heplots (version 1.3-8)

# robmlm: Robust Fitting of Multivariate Linear Models

## Description

Fit a multivariate linear model by robust regression using a simple M estimator.

These S3 methods are designed to provide a specification of a class of robust methods which extend `mlm`s, and are therefore compatible with other `mlm` extensions, including `Anova` and `heplot`.

## Usage

```robmlm(X, ...)# S3 method for formula
robmlm(formula, data, subset, weights, na.action,
model = TRUE, contrasts = NULL, ...)# S3 method for default
robmlm(X, Y, w,
P = 2 * pnorm(4.685, lower.tail = FALSE), tune, max.iter = 100,
psi = psi.bisquare, tol = 1e-06, initialize, verbose = FALSE, ...)
# S3 method for robmlm
print(x, ...)# S3 method for summary.robmlm
print(x, ...)# S3 method for robmlm
summary(object, ...)```

## Arguments

formula

a formula of the form `cbind(y1, y2, ...) ~ x1 + x2 + ...`.

data

a data frame from which variables specified in `formula` are preferentially to be taken.

subset

An index vector specifying the cases to be used in fitting.

weights

a vector of prior weights for each case.

na.action

A function to specify the action to be taken if `NA`s are found. The 'factory-fresh' default action in R is `na.omit`, and can be changed by `options``(na.action=)`.

model

should the model frame be returned in the object?

contrasts

optional contrast specifications; see `lm` for details.

other arguments, passed down. In particular relevant control arguments can be passed to the to the `robmlm.default` method.

X

for the default method, a model matrix, including the constant (if present)

Y

for the default method, a response matrix

w

prior weights

P

two-tail probability, to find cutoff quantile for chisq (tuning constant); default is set for bisquare weight function

tune

tuning constant (if given directly)

max.iter

maximum number of iterations

psi

robustness weight function; `psi.bisquare` is the default

tol

convergence tolerance, maximum relative change in coefficients

initialize

modeling function to find start values for coefficients, equation-by-equation; if absent WLS (`lm.wfit`) is used

verbose

show iteration history? (`TRUE` or `FALSE`)

x

a `robmlm` object

object

a `robmlm` object

## Value

An object of class `"robmlm"` inheriting from `c("mlm", "lm")`.

This means that the returned `"robmlm"` contains all the components of `"mlm"` objects described for `lm`, plus the following:

weights

final observation weights

iterations

number of iterations

converged

logical: did the IWLS process converge?

%% ...

The generic accessor functions coefficients, effects, fitted.values and residuals extract various useful features of the value returned by robmlm.

## Details

Fitting is done by iterated re-weighted least squares (IWLS), using weights based on the Mahalanobis squared distances of the current residuals from the origin, and a scaling (covariance) matrix calculated by `cov.trob`. The design of these methods were loosely modeled on `rlm`.

An internal `vcov.mlm` function is an extension of the standard `vcov` method providing for observation weights.

## References

A. Marazzi (1993) Algorithms, Routines and S Functions for Robust Statistics. Wadsworth & Brooks/Cole.

## See Also

`rlm`, `cov.trob`

## Examples

```# NOT RUN {
##############
# Skulls data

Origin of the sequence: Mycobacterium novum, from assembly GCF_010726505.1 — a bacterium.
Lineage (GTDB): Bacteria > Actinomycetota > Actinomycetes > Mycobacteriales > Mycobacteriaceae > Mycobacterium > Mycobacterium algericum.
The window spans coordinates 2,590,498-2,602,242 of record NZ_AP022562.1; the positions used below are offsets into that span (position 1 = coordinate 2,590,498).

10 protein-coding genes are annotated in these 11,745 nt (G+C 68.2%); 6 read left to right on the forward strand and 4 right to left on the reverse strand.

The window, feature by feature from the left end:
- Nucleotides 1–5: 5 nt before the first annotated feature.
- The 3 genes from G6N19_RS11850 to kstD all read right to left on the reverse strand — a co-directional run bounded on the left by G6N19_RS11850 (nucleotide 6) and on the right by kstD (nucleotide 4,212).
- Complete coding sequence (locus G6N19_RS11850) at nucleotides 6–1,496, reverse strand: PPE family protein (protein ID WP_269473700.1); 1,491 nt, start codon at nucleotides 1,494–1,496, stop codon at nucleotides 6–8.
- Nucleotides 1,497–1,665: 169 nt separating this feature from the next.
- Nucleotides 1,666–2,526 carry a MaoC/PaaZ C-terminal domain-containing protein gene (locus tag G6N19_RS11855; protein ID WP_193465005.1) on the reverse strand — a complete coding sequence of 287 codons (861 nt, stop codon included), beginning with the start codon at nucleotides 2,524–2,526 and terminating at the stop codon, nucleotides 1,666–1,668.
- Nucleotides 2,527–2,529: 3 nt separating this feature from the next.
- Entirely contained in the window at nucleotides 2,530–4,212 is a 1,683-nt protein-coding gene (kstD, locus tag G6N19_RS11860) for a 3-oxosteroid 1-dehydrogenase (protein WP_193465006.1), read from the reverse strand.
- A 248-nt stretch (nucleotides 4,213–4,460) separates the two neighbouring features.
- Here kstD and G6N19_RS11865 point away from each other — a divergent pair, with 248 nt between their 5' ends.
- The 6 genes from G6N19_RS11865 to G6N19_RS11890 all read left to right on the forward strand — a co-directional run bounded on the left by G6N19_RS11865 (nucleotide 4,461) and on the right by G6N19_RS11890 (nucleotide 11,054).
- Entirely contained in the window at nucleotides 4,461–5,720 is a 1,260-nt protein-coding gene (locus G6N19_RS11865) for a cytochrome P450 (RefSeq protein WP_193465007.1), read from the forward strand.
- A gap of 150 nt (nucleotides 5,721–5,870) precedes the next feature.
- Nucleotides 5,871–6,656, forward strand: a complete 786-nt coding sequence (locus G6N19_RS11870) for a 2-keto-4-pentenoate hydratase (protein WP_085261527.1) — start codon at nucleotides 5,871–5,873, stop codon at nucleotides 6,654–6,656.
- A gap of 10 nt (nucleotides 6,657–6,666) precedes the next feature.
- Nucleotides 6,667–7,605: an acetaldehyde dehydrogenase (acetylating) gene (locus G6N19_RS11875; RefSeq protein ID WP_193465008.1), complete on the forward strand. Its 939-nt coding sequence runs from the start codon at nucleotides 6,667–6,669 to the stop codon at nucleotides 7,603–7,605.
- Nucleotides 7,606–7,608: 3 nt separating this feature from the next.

# make shorter labels for epochs and nicer variable labels in heplots
Skulls\$epoch <- factor(Skulls\$epoch, labels=sub("c","",levels(Skulls\$epoch)))
# variable labels
vlab <- c("maxBreadth", "basibHeight", "basialLength", "nasalHeight")

# fit manova model, classically and robustly
sk.mod <- lm(cbind(mb, bh, bl, nh) ~ epoch, data=Skulls)
sk.rmod <- robmlm(cbind(mb, bh, bl, nh) ~ epoch, data=Skulls)

# standard mlm methods apply here
coefficients(sk.rmod)

# index plot of weights
plot(sk.rmod\$weights, type="h", xlab="Case Index", ylab="Robust mlm weight", col="gray")
points(sk.rmod\$weights, pch=16, col=Skulls\$epoch)
axis(side=1, at=15+seq(0,120,30), labels=levels(Skulls\$epoch), tick=FALSE, cex.axis=1)

# heplots to see effect of robmlm vs. mlm
heplot(sk.mod, hypotheses=list(Lin="epoch.L", Quad="epoch.Q"),
xlab=vlab, ylab=vlab, cex=1.25, lty=1)
heplot(sk.rmod, hypotheses=list(Lin="epoch.L", Quad="epoch.Q"),
add=TRUE, error.ellipse=TRUE, lwd=c(2,2), lty=c(2,2),
term.labels=FALSE, hyp.labels=FALSE, err.label="")

##############
# Pottery data

pottery.mod <- lm(cbind(Al,Fe,Mg,Ca,Na)~Site, data=Pottery)
pottery.rmod <- robmlm(cbind(Al,Fe,Mg,Ca,Na)~Site, data=Pottery)
Anova(pottery.mod)
Anova(pottery.rmod)

# index plot of weights
plot(pottery.rmod\$weights, type="h")
points(pottery.rmod\$weights, pch=16, col=Pottery\$Site)

# heplots to see effect of robmlm vs. mlm
heplot(pottery.mod, cex=1.3, lty=1)
heplot(pottery.rmod, add=TRUE, error.ellipse=TRUE, lwd=c(2,2), lty=c(2,2),
term.labels=FALSE, err.label="")

###############
# Prestige data

# treat women and prestige as response variables for this example
prestige.mod <- lm(cbind(women, prestige) ~ income + education + type, data=Prestige)
prestige.rmod <- robmlm(cbind(women, prestige) ~ income + education + type, data=Prestige)

coef(prestige.mod)
coef(prestige.rmod)
# how much do coefficients change?
round(coef(prestige.mod) - coef(prestige.rmod),3)

# pretty plot of case weights
plot(prestige.rmod\$weights, type="h", xlab="Case Index", ylab="Robust mlm weight", col="gray")
points(prestige.rmod\$weights, pch=16, col=Prestige\$type)
legend(0, 0.7, levels(Prestige\$type), pch=16, col=palette()[1:3], bg="white")

heplot(prestige.mod, cex=1.4, lty=1)
heplot(prestige.rmod, add=TRUE, error.ellipse=TRUE, lwd=c(2,2), lty=c(2,2),
term.labels=FALSE, err.label="")

# }
```